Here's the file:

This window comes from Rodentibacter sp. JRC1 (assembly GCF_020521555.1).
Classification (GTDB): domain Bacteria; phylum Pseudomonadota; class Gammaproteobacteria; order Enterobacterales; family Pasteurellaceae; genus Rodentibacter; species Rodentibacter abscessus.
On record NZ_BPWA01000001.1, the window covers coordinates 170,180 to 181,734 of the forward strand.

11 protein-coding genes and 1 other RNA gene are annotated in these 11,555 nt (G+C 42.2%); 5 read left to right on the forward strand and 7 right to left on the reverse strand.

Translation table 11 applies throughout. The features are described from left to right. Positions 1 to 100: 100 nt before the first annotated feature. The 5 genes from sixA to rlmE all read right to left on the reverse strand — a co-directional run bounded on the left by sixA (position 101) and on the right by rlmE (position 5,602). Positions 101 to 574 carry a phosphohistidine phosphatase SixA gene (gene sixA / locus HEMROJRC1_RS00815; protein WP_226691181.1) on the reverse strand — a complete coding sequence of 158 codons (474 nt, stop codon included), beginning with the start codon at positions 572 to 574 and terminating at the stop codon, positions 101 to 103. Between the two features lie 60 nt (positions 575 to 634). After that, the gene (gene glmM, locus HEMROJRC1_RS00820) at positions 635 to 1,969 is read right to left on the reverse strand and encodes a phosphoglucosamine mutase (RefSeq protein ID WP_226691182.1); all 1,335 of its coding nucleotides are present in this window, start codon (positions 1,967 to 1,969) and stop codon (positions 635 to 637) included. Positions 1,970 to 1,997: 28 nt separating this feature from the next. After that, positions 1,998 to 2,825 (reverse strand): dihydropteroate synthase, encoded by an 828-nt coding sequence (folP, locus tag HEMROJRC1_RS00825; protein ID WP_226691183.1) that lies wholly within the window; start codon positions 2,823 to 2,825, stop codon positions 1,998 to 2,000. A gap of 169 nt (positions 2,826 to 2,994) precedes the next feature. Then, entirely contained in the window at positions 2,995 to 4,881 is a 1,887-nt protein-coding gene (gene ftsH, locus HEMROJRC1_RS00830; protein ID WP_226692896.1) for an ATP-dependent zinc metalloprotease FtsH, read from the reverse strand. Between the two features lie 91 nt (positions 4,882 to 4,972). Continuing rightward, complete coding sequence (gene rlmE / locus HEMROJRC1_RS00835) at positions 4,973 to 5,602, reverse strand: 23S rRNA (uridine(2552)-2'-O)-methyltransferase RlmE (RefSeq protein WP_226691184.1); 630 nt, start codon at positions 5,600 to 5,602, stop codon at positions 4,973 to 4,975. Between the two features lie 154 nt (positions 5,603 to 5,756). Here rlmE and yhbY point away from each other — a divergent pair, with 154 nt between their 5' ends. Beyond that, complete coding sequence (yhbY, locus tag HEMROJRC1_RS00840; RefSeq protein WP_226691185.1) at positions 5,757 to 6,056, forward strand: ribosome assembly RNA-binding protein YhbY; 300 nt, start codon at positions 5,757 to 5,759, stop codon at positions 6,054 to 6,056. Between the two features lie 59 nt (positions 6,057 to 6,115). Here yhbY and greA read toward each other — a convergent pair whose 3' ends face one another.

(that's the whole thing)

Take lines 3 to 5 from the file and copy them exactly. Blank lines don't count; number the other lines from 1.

On record NZ_BPWA01000001.1, the window covers coordinates 170,180 to 181,734 of the forward strand.

11 protein-coding genes and 1 other RNA gene are annotated in these 11,555 nt (G+C 42.2%); 5 read left to right on the forward strand and 7 right to left on the reverse strand.

Translation table 11 applies throughout. The features are described from left to right. Positions 1 to 100: 100 nt before the first annotated feature. The 5 genes from sixA to rlmE all read right to left on the reverse strand — a co-directional run bounded on the left by sixA (position 101) and on the right by rlmE (position 5,602). Positions 101 to 574 carry a phosphohistidine phosphatase SixA gene (gene sixA / locus HEMROJRC1_RS00815; protein WP_226691181.1) on the reverse strand — a complete coding sequence of 158 codons (474 nt, stop codon included), beginning with the start codon at positions 572 to 574 and terminating at the stop codon, positions 101 to 103. Between the two features lie 60 nt (positions 575 to 634). After that, the gene (gene glmM, locus HEMROJRC1_RS00820) at positions 635 to 1,969 is read right to left on the reverse strand and encodes a phosphoglucosamine mutase (RefSeq protein ID WP_226691182.1); all 1,335 of its coding nucleotides are present in this window, start codon (positions 1,967 to 1,969) and stop codon (positions 635 to 637) included. Positions 1,970 to 1,997: 28 nt separating this feature from the next. After that, positions 1,998 to 2,825 (reverse strand): dihydropteroate synthase, encoded by an 828-nt coding sequence (folP, locus tag HEMROJRC1_RS00825; protein ID WP_226691183.1) that lies wholly within the window; start codon positions 2,823 to 2,825, stop codon positions 1,998 to 2,000. A gap of 169 nt (positions 2,826 to 2,994) precedes the next feature. Then, entirely contained in the window at positions 2,995 to 4,881 is a 1,887-nt protein-coding gene (gene ftsH, locus HEMROJRC1_RS00830; protein ID WP_226692896.1) for an ATP-dependent zinc metalloprotease FtsH, read from the reverse strand. Between the two features lie 91 nt (positions 4,882 to 4,972). Continuing rightward, complete coding sequence (gene rlmE / locus HEMROJRC1_RS00835) at positions 4,973 to 5,602, reverse strand: 23S rRNA (uridine(2552)-2'-O)-methyltransferase RlmE (RefSeq protein WP_226691184.1); 630 nt, start codon at positions 5,600 to 5,602, stop codon at positions 4,973 to 4,975. Between the two features lie 154 nt (positions 5,603 to 5,756). Here rlmE and yhbY point away from each other — a divergent pair, with 154 nt between their 5' ends. Beyond that, complete coding sequence (yhbY, locus tag HEMROJRC1_RS00840; RefSeq protein WP_226691185.1) at positions 5,757 to 6,056, forward strand: ribosome assembly RNA-binding protein YhbY; 300 nt, start codon at positions 5,757 to 5,759, stop codon at positions 6,054 to 6,056. Between the two features lie 59 nt (positions 6,057 to 6,115). Here yhbY and greA read toward each other — a convergent pair whose 3' ends face one another.